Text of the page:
And as much as I know that I'll thoroughly enjoy following the upcoming Azimuth content, I also know that I will forever miss the crusty old serifs of This Week's Finds. Au revoir, mon vieil ami!

Photograph of John Baez by Lee Smolin.

Wednesday, 4 August 2010

Security Digest #11

This month: Black Hat, leaky phones, scary botnets...

UK-Specific Zeus 2.0 Botnet

Frustrating it may be, in addition to providing all of my other security details, to have to remember a long customer reference code each time I visit the site; nevertheless, I can honestly say I've never been tempted to automate my online banking login with a GreaseMonkey script. And today, upon reading the comments of Rapport supplier Trusteer's CEO Mickey Boodaei and CTO Amit Klein, on the discovery of a pure "very focused" Zeus 2.0 Botnet, 100,000-PC strong, specifically targeted at UK banks and the private data of their customers, I'm quite glad that for once, I have managed to keep the lid on a particular source of curiosity.

Going beyond the usual haul of user IDs and passwords, this particular bundle of fun snags client-side resources such as your certificates and cookies (including those of social networking sites), harvesting these for banking site login information, credit and debit card details, bank statements, FTP credentials, and sundry personal data, such as your date of birth, workplace and job, which might be used as a basis for security questions.

With its friendly and readily searchable "Google-like" front end, this was the first pure example of the emerging Zeus 2.0 to be found "in the wild"; but apparently there are others around, too. One rather important fact to keep in mind is that "Zbot" often changes its form or "fingerprint" in order to avoid detection by your anti-malware.

2G GSM Broken, Pope Catholic

The DefCon® hackers' meet (Las Vegas, July 30 - August 1) provided a number of high profile scoops, some preannounced, some out of the blue black. Judged most newspaper-worthy was Chris Paget's $1500 GSM cellular network base station spoof, which allows anyone with an interest to intercept and eavesdrop on 2G conversations. The mechanics of the trick were already well known:
  • Set up your base station with a good strong signal. Advertise it as belonging to a compatible operator.
  • When a handset is enticed to connect to you, connect to the real network. Begin relaying authentication tokens transparently.
  • Handset authenticates with network, which does not reciprocate (a known 2G vulnerability).
  • Network tells handset not to encrypt (e.g. because strong encryption is disallowed in your country).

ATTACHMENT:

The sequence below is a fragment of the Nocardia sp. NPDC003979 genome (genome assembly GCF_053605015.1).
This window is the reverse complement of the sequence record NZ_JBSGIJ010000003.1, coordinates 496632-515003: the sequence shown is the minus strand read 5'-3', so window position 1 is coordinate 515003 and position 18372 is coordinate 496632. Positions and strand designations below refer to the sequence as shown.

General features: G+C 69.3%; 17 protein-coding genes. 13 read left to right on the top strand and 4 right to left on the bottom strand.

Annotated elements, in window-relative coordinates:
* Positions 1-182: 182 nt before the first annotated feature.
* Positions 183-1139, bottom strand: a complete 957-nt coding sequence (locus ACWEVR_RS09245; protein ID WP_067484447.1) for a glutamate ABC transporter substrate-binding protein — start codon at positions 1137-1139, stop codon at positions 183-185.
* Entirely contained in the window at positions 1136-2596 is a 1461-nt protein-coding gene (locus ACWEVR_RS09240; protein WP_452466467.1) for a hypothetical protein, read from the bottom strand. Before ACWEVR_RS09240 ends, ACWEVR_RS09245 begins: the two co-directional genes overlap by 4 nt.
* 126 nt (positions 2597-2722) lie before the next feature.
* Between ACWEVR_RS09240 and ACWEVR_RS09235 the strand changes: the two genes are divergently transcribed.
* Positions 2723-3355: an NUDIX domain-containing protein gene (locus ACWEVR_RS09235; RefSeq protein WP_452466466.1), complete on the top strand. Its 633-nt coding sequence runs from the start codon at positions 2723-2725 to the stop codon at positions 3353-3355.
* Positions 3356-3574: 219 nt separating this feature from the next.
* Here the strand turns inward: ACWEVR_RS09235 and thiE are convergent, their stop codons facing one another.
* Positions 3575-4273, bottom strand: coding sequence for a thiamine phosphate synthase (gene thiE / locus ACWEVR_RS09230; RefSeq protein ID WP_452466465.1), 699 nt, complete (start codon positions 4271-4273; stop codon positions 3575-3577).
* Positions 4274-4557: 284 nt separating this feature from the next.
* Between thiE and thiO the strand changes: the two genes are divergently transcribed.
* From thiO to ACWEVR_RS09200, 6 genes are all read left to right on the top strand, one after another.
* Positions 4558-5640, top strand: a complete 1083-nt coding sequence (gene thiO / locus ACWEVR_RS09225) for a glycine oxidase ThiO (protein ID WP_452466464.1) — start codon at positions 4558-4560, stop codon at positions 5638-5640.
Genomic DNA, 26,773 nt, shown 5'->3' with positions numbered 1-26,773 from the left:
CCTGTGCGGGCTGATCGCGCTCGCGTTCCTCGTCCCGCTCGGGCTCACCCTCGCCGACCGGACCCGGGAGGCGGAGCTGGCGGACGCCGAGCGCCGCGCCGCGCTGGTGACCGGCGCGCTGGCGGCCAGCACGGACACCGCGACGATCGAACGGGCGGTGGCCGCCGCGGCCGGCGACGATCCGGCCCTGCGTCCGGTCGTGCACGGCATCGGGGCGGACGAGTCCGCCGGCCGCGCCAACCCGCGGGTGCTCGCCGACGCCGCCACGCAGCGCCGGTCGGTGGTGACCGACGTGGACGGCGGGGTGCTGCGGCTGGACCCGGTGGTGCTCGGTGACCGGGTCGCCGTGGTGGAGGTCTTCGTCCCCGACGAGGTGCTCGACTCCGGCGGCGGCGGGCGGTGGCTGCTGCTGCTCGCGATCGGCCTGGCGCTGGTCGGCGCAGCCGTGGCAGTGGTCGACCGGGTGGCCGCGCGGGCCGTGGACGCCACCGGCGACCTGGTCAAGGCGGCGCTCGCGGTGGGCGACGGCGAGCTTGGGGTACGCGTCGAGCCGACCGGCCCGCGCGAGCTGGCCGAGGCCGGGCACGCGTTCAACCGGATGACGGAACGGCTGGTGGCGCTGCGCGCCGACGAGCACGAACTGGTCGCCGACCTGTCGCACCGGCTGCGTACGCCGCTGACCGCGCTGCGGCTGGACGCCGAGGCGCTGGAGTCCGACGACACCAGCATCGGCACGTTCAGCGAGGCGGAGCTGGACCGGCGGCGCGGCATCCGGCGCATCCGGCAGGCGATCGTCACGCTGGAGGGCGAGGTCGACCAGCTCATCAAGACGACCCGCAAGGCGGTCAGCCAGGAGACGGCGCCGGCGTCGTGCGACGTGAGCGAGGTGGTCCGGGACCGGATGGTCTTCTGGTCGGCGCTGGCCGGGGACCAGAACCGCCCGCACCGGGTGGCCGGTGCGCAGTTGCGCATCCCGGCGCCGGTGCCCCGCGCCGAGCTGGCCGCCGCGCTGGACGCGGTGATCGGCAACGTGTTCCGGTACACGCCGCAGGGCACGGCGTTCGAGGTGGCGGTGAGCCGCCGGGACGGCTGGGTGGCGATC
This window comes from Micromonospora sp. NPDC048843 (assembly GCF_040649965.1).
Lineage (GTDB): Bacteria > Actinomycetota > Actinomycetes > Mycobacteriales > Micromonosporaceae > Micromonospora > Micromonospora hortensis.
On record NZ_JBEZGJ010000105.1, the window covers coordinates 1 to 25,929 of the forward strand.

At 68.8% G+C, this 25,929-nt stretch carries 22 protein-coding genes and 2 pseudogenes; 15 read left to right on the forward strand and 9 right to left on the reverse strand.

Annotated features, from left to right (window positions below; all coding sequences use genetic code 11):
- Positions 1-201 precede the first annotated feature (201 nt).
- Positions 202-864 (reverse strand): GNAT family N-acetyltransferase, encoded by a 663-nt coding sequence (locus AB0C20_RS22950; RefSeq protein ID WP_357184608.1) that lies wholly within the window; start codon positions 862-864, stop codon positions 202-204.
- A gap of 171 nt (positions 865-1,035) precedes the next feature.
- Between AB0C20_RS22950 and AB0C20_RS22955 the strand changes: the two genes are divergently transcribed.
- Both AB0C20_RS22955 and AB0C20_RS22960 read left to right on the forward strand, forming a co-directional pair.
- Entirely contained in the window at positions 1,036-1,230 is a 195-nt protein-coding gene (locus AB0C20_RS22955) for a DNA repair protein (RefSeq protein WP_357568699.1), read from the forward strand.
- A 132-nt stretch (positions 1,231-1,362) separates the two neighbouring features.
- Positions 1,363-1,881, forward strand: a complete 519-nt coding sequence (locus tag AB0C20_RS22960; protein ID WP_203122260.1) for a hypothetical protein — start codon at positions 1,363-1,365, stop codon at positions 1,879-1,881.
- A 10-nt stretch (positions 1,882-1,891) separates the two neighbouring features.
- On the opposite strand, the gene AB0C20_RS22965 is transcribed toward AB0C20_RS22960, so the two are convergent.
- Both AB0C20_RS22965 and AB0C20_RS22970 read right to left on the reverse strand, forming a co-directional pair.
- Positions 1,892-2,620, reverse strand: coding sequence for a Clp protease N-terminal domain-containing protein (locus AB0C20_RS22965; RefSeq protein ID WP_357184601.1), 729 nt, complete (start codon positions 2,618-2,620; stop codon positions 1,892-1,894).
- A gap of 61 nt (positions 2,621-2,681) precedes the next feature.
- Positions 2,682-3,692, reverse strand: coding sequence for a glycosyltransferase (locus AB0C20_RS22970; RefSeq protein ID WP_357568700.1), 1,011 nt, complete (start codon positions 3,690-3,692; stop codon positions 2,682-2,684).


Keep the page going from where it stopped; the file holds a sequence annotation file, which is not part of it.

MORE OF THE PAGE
• Handset complies without displaying the mandated warning, because manufacturer has deemed this too annoying.
The real story is that a well-known vulnerability gets somewhat cheaper to exploit each year, but that 3G tech, particularly when applied at 2G frequencies to mitigate against the blocking vector, will soon put paid to its shenanigans.

Wiretap Kiddies & Black Hat Redux

Poor beleaguered old GSM was also a big target of attack at the Black Hat® Technical Security Conference briefings earlier in the week (also in Las Vegas, July 28-29). Visit Dan Goodin at The Register, to hear about "a comprehensive set of tools" aimed at eavesdropping even on encrypted calls over GSM networks.

Famous DVD-CSS cracker Frank A. Stevenson from Oslo developed one of these tools: Kraken, which attacks GSM's A5/1 algorithm using a 1.7TB lorryload of rainbow tables. According to the project's cryptographer Karsten Nohl (of Security Research Labs, Berlin), GSM hacking has reached the level that Wi-Fi hacking reached a couple years ago: script-kiddies cracking their neighbor's Wi-Fi, and forcing the widespread adoption of WPA/TKIP over WEP.

Black Hat was a furiously busy time for Microsoft's SDL team. Bryan Sullivan presented a hot topic talk on Cryptographic Agility, or the ability to inject alternative cryptographic algorithms or implementations into apps without source code changes. Adam Shostack reprised his brilliantly conceived card game, “Elevation of Privilege: The Easy Way to Threat Model.” Finally there was also a multiple SDL presence at (SAFECode's) Grant Bugher's brainstorming panel, gathering "vision and approaches on improving software assurance" from the security community; the results of which should be up on the SAFECode blog any day now... oh, here's an SD Times article on it.

Please remember: don't have nightmares, do sleep well.

Sunday, 1 August 2010

Tweets - July 2010